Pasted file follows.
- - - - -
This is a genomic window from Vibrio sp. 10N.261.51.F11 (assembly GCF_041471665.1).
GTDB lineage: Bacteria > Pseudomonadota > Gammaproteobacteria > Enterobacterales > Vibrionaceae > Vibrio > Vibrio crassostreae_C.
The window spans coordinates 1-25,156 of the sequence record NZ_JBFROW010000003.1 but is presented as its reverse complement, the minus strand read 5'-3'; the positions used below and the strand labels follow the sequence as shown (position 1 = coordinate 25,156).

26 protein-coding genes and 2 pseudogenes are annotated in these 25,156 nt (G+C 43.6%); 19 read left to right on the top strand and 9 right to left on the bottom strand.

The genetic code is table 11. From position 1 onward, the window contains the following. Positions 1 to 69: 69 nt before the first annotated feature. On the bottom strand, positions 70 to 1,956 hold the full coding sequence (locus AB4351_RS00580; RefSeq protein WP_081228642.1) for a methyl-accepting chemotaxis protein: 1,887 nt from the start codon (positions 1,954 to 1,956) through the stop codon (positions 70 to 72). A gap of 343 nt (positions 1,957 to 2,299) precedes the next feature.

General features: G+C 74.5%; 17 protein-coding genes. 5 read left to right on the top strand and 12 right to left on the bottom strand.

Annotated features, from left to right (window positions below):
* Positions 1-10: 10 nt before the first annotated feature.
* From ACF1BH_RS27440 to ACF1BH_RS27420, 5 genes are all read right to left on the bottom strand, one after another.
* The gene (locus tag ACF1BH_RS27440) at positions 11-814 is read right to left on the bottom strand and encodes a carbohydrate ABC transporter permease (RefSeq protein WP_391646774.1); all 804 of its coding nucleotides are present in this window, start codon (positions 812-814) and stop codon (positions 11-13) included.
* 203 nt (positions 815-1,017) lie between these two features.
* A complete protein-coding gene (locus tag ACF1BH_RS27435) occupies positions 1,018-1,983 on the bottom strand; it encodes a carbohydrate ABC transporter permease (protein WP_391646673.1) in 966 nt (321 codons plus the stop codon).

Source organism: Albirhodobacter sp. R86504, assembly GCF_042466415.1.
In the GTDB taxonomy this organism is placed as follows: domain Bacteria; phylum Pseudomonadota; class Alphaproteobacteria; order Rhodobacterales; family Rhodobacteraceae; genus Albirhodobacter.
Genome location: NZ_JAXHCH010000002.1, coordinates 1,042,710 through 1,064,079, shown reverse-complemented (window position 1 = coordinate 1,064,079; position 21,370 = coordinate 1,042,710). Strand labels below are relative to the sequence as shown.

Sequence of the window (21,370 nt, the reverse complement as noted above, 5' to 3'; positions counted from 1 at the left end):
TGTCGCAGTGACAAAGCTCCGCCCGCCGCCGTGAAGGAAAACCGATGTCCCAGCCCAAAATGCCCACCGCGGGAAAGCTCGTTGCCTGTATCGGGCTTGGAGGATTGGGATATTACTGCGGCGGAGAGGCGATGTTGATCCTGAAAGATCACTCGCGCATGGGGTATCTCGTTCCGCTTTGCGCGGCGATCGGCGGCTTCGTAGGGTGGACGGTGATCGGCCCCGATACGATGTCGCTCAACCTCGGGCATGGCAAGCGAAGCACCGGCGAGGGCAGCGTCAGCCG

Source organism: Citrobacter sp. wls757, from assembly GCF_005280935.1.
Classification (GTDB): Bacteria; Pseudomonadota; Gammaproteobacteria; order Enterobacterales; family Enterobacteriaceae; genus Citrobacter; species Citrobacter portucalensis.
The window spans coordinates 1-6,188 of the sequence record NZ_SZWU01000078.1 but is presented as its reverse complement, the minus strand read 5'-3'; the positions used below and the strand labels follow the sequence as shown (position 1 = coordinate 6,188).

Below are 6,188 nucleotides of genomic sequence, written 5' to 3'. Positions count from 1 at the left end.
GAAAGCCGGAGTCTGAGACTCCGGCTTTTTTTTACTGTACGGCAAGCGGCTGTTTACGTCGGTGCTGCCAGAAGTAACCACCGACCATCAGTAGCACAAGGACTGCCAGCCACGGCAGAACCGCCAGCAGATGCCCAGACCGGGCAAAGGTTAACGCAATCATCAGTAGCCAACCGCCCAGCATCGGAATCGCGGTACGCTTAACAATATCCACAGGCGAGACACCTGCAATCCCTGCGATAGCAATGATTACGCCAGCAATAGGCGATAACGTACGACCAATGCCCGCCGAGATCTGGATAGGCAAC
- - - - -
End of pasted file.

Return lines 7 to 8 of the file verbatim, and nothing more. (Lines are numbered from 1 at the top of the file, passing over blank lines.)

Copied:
Annotated features, from left to right (window positions below):
* Positions 1-10: 10 nt before the first annotated feature.